It’s negligible stuff. Announcers will do it to fill time during games filled with players who have numbers in the 90s on their backs, but that doesn’t change the fact that win-loss records are the least interesting spring training storyline. —Mauricio Rubio
7. The Joey Votto Walk Watch
"What's his deal," one will say to the other with a glaring look right before the the producers cut to a video sequence of called strikes Votto could have swung at. The other talking head will agree, saying "I'm not sure, but it absolutely cannot happen again in 2014," while motioning his hands in a way that doesn't quite make sense. No matter how many statistical breakdowns and logical explanations that can be boiled down to "not making an out is good," it won't make a difference in this situation.
Of course, it won't end there. This storyline will continue into the regular season and into the postseason, if the Cincinnati Reds make it there. But if that happens, it will on the back of Brandon Phillips' roll over grounders to the second baseman that scored Billy Hamilton from second base. As so they will say. —Ronit Shah
8. Tweeted play-by-play
Playographs have fallen out of fashion. In their place, we have radio, TV, MLB.TV, MLB.com Gameday and Gameday Audio, ESPN’s MLB Gamecast, and live box scores, play logs, game threads and live chats on countless other sites. All of those sources are accessible from phones. If you have an internet connection, it’s extraordinarily easy to follow along with every game going on, wherever you are.
And still there are writers who treat their Twitter feeds like their own personal Playographs, dispensing morsels of play-by-play as if their followers were clustered around their computers in fedoras or homburgs, hanging on every tweet.
I get it. You get paid to go to a game, you feel some pressure to justify your presence there. You’re a reporter, so your instinct is to tell us what you see. Also, you might be bored, and you see some other guys doing it. Can’t let them get an exclusive scoop on that fly out to left.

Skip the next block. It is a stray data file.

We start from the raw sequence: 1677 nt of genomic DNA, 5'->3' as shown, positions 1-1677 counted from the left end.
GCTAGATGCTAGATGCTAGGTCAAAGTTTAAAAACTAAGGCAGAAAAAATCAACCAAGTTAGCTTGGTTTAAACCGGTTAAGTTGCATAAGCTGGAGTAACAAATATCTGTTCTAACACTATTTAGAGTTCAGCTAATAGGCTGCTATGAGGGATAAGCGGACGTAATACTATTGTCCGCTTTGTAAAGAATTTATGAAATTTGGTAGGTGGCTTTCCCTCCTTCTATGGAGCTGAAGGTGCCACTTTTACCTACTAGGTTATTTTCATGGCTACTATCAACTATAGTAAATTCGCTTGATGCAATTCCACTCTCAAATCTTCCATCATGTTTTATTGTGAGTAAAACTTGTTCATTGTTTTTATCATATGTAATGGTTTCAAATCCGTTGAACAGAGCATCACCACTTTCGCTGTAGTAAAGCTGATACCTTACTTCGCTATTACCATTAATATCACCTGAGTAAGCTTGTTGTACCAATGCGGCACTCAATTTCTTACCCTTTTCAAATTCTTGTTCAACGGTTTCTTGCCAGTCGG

But—and I hope I’m speaking for most of Baseball Twitter when I say this—play-by-play isn’t what we follow you for. And while we’re free to unfollow, we’d rather not miss out on all the info you offer that we can’t find anywhere else.
One could argue that tweeting play-by-play makes more sense in spring training than it does during the regular season, since some of the exhibition games aren’t televised. But one could also argue—and I would—that because they’re exhibition games, we don’t need to know the moment that no. 83 strikes out no. 97 with a runner on second. Yet if anything, this practice is more prevalent during the spring, when we’re so happy to have some new action to talk about that we’re willing to forgive almost any baseball-related behavior.
We know that spring training records don’t predict full-season success; just ask the 2013 Mariners (22-11), Reds (13-20), and Dodgers (13-20). And if the outcomes of the games don’t matter, then surely the individual plays that lead to those outcomes are irrelevant too, except insofar as they impact or give us some insight into things that might happen once the regular season starts. So when games begin this month, please leave the redundant reporting of routine events to the soulless XML scripts designed to do that job. It’s time for Twitter play-by-play to go the way of the Playograph. —Ben Lindbergh